Andre Wallace

Tuesday, October 11, 2016

Picasso Portraits

This week Waldemar Januszczak and Laura Cumming are both discussing the superb Picasso Portrait exhibition at the National Portrait gallery. An exhibition not to be missed for the amazingly varied visual range that's on view.

Laura writes; " In fact, the show is a true liberation from art-historical constraints. Its curator, Elizabeth Cowling, urges us to view Picasso as an actual man rather than an avant garde deity. She has assembled nearly 80 portraits from every phase of his career – blue period drinkers, cubist flâneurs, opulent nudes, caricatures, late self-portraits – in a condensed retrospective that fills the entire ground floor of the National Portrait Gallery. Nor are these pseudo-portraits, like the Tate’s Weeping Woman, lacking any sense of individual presence. Each image has force of personality, no matter how remote from conventional likeness."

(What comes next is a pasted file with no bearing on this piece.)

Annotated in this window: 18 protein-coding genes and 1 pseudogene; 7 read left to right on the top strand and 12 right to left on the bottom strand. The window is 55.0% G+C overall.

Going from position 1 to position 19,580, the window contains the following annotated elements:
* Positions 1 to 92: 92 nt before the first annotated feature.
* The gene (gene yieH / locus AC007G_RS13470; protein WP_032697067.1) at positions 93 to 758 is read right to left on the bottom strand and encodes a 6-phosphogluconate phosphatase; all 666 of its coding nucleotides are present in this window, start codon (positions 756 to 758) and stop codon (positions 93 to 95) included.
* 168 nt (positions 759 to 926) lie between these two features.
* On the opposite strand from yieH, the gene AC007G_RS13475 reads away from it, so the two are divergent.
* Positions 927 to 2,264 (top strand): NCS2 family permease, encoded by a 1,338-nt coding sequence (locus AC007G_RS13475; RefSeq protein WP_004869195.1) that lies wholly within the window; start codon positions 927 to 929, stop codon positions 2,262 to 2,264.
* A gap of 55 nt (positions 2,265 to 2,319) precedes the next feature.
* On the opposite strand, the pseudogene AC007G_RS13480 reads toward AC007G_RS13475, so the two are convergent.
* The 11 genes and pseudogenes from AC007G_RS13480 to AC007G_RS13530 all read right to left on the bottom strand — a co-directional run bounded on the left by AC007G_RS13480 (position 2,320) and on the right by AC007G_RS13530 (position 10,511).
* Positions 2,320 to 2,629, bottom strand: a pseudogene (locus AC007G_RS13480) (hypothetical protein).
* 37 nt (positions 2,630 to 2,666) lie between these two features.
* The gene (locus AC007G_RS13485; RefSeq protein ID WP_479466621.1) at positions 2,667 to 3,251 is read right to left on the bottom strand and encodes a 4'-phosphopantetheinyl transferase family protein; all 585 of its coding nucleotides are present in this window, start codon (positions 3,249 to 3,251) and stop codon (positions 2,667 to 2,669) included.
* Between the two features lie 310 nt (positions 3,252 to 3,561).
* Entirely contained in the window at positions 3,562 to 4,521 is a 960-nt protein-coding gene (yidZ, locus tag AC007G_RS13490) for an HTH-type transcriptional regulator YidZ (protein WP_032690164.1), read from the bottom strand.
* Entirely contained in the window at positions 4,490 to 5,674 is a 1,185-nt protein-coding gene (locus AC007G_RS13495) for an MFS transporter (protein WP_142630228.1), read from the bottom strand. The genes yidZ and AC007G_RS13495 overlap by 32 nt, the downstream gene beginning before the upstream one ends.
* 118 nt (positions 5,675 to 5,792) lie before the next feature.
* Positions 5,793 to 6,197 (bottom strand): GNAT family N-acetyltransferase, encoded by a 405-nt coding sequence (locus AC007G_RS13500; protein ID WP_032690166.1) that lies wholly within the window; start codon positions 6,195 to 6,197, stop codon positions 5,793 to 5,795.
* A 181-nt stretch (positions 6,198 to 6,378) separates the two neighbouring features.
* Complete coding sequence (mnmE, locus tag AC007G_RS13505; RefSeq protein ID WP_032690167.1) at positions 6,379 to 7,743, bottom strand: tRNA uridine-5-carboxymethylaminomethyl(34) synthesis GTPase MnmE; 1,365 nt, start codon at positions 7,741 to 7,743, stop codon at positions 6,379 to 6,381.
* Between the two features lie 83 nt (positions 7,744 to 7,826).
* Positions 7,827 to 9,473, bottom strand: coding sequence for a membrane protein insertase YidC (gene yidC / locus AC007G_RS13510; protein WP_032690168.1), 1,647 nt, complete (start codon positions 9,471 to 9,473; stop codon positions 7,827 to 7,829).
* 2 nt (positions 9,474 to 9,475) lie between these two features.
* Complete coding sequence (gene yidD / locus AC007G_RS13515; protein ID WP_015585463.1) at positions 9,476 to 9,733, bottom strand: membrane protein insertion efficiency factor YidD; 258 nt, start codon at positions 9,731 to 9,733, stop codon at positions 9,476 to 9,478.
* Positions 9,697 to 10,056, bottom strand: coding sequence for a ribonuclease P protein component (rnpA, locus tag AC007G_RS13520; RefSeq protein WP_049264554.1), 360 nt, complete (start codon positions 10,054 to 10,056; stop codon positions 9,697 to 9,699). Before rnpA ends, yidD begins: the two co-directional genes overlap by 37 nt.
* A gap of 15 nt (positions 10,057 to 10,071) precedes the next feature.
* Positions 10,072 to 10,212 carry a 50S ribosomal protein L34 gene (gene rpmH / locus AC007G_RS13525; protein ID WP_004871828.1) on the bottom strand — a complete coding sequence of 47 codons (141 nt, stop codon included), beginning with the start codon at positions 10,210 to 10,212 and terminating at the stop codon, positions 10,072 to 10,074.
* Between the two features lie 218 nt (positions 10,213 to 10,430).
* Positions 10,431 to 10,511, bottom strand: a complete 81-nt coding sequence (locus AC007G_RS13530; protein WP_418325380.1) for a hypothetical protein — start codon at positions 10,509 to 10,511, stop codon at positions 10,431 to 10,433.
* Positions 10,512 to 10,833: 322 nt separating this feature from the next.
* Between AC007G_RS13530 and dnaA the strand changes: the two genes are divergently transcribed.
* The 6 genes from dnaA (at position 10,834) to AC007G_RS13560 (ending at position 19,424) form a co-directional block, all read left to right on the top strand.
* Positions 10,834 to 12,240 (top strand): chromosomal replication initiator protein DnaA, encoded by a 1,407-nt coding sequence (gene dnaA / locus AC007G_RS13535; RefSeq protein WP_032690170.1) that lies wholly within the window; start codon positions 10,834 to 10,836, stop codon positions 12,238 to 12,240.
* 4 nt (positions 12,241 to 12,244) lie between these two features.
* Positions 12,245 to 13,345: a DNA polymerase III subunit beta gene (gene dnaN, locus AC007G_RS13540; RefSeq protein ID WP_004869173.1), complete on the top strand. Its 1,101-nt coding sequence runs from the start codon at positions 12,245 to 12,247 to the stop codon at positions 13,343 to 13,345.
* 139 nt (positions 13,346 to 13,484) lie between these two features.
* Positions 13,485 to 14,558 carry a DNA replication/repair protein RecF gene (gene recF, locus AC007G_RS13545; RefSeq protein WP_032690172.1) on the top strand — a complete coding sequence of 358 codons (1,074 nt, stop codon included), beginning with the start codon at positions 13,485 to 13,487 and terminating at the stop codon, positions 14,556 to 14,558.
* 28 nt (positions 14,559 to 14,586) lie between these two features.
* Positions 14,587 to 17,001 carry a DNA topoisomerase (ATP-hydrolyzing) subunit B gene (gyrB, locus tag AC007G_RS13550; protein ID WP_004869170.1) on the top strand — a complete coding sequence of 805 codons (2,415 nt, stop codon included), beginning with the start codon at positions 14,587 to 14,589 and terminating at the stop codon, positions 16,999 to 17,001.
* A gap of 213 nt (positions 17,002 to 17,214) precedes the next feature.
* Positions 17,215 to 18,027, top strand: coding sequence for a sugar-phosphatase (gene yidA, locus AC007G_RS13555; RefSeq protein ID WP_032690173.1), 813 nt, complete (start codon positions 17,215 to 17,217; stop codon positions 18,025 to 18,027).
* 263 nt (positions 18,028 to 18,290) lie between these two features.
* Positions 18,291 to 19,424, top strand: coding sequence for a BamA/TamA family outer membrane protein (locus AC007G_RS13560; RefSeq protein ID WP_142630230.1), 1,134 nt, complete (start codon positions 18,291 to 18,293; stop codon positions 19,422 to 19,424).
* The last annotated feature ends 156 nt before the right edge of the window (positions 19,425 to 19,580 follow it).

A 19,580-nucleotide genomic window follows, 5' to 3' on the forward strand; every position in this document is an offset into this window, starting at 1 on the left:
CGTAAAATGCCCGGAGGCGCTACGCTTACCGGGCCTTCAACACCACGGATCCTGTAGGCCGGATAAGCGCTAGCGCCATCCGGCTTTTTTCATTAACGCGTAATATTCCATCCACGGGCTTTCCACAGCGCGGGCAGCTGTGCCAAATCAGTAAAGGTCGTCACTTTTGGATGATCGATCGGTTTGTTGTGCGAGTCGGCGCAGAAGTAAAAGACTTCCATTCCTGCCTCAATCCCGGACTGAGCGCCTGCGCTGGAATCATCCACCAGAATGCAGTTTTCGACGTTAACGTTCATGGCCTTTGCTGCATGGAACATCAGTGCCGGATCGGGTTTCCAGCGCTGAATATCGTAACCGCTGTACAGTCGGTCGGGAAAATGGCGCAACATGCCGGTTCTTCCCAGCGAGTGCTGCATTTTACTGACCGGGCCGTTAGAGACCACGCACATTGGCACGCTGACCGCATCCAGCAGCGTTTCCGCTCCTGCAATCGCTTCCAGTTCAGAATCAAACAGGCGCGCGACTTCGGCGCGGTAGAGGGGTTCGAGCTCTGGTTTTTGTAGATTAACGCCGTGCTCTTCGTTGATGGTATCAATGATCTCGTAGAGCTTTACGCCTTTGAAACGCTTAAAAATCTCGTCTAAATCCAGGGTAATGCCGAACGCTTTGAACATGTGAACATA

Quite which goes to prove how people no longer look at visual images or observe what's in front of them. Waldemar happily points this out with this remark; "  And how the shifting between moods and personas was achieved not by changing poses or capturing expressions or controlling the light, as others did it, but by brilliantly innovative mark making - in Picasso's portraiture message and manner were fused in a way that was ultimately unique."

Mark Hudson at the Telegraph is more blinkered in his reponse; " But there are marvellous things all the way through, more than enough to make this one of the year’s must-see shows. You leave astonished at Picasso’s near-miraculous ability to make lines, colours and brush marks do absolutely anything he wanted."

Christine Temple at the Guardian is downright amateur in her wordy criticism; " He did not use his visual and tactile memory to produce exact copies of what he had seen. He changed them into something new, combining the originals with other ideas and influences. Just not good enough.

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